In an editorial appearing today, The Wall Street Journal examined one of the few areas of the economy enjoying an unabated boom: federal regulation.
Armed with numbers obtained from a forthcoming report by Wayne Crews of the Competitive Enterprise Institute, the Journal’s editors outline the disturbing growth of the Federal Register, the government’s compendium of regulatory activity. Last year, President Obama’s regulators set at least one new record, issuing more pages of final rules—26,817—than ever before. The total number of Federal Register pages hit 79,311, just short of the all-time high of 81,405 set in 2010.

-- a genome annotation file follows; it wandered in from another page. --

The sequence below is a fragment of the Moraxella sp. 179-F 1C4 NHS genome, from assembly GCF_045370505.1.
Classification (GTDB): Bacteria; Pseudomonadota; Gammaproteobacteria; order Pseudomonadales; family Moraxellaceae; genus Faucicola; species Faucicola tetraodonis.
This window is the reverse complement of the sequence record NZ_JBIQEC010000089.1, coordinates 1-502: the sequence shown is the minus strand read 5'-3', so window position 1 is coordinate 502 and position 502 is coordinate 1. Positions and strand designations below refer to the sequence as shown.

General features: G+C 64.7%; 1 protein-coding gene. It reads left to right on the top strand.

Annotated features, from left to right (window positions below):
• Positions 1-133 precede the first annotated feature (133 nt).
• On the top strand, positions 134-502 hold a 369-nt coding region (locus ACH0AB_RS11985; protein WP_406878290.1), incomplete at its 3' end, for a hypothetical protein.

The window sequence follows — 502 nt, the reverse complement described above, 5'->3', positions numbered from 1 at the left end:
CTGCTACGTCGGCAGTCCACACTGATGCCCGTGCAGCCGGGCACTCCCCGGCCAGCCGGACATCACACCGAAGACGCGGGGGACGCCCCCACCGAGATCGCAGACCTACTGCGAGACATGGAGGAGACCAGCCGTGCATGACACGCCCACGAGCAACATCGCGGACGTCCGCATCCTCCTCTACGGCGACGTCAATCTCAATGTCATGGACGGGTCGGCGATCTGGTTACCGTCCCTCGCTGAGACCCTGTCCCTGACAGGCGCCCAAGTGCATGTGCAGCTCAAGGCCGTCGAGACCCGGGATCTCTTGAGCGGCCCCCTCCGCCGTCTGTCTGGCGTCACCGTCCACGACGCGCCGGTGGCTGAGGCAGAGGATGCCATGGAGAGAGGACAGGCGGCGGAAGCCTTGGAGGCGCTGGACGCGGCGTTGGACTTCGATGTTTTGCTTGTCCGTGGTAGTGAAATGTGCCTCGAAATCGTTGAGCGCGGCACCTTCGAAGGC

The big problem, of course, isn’t the number of pages consumed by government rules—the unnecessary death of trees notwithstanding. Rather, the number and cost of these rules is growing as well. This trend was documented in The Heritage Foundation’s latest “Red Tape Rising” report.
According to the report, since the start of the Obama Administration, 157 major new regulations, costing almost $73 billion each year, have been imposed on the American people. This is twice the number, and triple the cost, of rules adopted at the same point in the George W. Bush Administration. And, since the costs are based on estimates by the regulators themselves, the real costs are doubtless much higher. For a summary of the facts regarding this regulatory tide, check out our easy-to-read infographic.
No matter how you measure it, the rising sea of red tape is out of control. This is one part of the economy where a boom means a bust.